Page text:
Washington Square Park, two blocks wide by three blocks long, is an urban masterpiece with a long history and many cultural associations from Henry James to Bob Dylan, a place where children and dogs safely play and city dwellers catch their breath, a place, as one writer said, “to enjoy grass and trees in a city that could feel very paved and gray.” The Fifth Avenue extension would destroy the treasured park and devastate the thriving Village streets to the south as it bulldozed a two-mile swath to Broome Street and the projected expressway. Furious Village residents distributed circulars and posters, held meetings, and appealed to City Hall as Moses went ahead with his plans. Jane wrote to the mayor that she and her husband had restored their old house on Hudson Street, which she said had been a slum, and wondered why the city would now destroy the park where she took her children to play. “It is very discouraging,” she wrote, “to do our best to make the city more habitable and then to learn that the city itself is thinking up ways to make it uninhabitable.” The mayor didn’t answer and Jane joined the protesters who appealed for support to their local politicians.
Since their careers were in the hands of the Village voters and not in those of the City Hall politicians and upstate power brokers on whom Moses depended, the local politicians joined the struggle. So did the two Village newspapers until the fight for the park became a citywide issue. Moses, facing for the first time an articulate and politically sophisticated community, capitulated on the Fifth Avenue extension but retained the major, and undisclosed, part of his plan—the federally funded Broome Street Expressway. He also retaliated by declaring the West Village area where Jane and her family lived a slum eligible for clearance, “the cheerful hurly-burly” of whose street life Jane celebrated in Death and Life as the very essence of cityness. Her house at 555 Hudson Street was right in the cross hairs. This time Jane conceived an ingenious guerrilla strategy, and once again the villagers upended Moses, who was unprepared for opponents who could not be bullied. Jane returned to her Remington unaware of the great battle that lay ahead.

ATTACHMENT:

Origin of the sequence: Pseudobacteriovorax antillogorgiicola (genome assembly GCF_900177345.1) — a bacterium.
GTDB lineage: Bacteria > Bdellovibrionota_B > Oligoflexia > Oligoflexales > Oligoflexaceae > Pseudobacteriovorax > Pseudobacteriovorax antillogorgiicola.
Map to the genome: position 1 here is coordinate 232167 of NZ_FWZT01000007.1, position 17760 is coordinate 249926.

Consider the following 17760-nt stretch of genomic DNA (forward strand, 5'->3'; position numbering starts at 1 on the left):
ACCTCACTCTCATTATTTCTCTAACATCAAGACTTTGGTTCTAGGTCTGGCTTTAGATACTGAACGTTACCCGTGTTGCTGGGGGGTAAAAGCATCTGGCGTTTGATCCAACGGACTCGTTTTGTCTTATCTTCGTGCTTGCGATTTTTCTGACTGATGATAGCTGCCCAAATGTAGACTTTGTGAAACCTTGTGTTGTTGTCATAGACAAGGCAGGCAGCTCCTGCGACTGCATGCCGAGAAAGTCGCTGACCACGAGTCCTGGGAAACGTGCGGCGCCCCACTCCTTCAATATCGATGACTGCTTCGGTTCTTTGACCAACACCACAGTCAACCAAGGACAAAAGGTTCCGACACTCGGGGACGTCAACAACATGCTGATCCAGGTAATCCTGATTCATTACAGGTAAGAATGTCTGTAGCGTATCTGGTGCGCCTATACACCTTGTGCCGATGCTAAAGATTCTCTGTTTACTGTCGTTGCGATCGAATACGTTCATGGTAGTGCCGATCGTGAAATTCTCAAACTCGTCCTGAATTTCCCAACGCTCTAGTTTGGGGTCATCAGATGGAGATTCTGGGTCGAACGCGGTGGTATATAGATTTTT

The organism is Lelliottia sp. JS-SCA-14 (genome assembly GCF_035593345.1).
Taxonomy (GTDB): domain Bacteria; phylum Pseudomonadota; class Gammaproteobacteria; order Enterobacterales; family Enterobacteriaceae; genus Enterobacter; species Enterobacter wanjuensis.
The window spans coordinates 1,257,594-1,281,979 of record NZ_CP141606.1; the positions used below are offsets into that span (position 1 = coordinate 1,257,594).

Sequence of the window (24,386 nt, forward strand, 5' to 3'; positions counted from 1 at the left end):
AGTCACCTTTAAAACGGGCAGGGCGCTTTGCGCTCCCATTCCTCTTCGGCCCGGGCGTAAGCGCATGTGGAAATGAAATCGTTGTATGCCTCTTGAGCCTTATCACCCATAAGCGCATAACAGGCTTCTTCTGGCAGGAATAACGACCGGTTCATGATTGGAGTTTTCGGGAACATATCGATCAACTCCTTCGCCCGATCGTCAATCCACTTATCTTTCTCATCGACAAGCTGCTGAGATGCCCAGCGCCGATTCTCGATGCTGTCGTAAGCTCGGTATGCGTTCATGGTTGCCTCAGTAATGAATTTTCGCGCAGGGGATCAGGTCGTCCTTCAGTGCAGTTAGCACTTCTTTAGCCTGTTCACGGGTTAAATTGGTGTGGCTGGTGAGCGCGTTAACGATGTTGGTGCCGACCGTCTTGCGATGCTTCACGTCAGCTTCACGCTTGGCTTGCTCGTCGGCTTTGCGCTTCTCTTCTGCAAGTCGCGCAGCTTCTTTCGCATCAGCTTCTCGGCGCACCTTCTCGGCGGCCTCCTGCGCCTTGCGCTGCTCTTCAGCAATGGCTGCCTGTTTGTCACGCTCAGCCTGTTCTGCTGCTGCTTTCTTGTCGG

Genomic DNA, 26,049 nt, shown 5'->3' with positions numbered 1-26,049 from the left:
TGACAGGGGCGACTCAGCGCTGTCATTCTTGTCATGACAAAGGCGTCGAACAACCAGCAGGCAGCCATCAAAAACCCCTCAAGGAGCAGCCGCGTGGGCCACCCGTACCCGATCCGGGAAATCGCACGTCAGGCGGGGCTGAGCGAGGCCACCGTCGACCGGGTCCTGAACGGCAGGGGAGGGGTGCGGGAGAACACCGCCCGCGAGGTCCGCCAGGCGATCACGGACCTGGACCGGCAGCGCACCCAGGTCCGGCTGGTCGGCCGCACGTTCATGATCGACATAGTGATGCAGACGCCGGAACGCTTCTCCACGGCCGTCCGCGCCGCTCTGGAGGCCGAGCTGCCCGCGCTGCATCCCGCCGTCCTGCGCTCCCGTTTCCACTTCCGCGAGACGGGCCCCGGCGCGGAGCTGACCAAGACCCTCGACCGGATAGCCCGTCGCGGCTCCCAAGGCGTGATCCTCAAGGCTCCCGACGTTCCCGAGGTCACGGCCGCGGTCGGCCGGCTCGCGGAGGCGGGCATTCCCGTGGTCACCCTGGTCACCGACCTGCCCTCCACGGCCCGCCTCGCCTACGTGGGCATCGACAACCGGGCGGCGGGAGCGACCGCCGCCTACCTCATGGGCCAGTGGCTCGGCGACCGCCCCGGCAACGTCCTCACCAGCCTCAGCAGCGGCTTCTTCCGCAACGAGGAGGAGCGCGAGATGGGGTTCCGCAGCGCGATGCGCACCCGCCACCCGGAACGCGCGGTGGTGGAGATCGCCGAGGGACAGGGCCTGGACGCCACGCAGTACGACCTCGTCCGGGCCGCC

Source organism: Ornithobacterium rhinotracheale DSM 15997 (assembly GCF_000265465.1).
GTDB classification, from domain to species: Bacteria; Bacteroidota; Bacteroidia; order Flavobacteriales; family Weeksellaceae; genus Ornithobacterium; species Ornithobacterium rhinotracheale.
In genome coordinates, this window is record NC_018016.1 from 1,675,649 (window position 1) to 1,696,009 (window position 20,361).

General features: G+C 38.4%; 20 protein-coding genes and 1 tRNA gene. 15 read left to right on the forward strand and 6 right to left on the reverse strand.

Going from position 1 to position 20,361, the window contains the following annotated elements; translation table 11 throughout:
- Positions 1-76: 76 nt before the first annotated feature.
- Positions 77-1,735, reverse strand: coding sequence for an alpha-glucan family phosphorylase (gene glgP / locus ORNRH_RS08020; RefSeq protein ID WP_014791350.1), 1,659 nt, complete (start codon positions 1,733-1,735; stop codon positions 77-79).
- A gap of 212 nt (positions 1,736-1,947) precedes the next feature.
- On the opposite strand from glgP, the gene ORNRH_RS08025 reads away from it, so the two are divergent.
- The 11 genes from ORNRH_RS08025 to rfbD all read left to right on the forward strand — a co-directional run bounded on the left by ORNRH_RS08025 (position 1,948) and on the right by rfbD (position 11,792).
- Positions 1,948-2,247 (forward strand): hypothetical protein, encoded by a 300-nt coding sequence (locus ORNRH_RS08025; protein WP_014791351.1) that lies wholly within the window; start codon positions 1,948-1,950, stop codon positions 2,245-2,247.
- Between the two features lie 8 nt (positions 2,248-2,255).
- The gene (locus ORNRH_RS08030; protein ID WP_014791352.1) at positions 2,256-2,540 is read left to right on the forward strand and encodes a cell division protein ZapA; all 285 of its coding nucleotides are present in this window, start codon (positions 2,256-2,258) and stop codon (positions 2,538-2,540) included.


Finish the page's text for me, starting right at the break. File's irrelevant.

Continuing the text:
The successful struggle by the threatened communities, with Jane’s help, to defeat the monstrous Broome Street Expressway would last nine years, send Moses into retirement, and convince Jane that if she wanted to be a writer she had better pack her Remington and leave New York. She settled in Toronto, where her husband, a distinguished hospital architect, joined a local firm, and then their two sons joined them to escape the Vietnam War, the crowning absurdity of a political establishment as dangerously out of touch with reality as Moses. Later Jane said that “I just wasn’t cut out to be the citizen of an empire.”
The Broome Street Expressway would cut Manhattan in two just below the waist and with its ramps hollow out the entire nine-block area between Houston and Canal from river to river. The utter insanity of this scheme was breathtaking. Because Jane was now well-known for her previous encounters with Moses, the Broome Street neighbors asked her to help. For six years, until victory was assured and only the mopping up was left to do, Jane devoted herself to this last great battle, sensing that if Moses lost again the city would be rid of him.
With the expressway’s defeat, the area, with its handsome old cast-iron facades, came spontaneously to life as artists moved illegally into the vast lofts that had been abandoned by their industrial occupants, who had fled the area believing that the expressway would come and they would be evicted. With the artists there soon came the galleries, and with the galleries came the restaurants and trendy shops. Today the area known as Soho is perhaps the most vibrant of New York’s many vibrant neighborhoods. The artists have left, priced out of their lofts, but the cultural echo remains. Soho is New York’s Left Bank.
Agenda: Leni Riefenstahl screens in Manhattan, I.L. Peretz revived in L.A., caricatures by David Levine at the Met, and more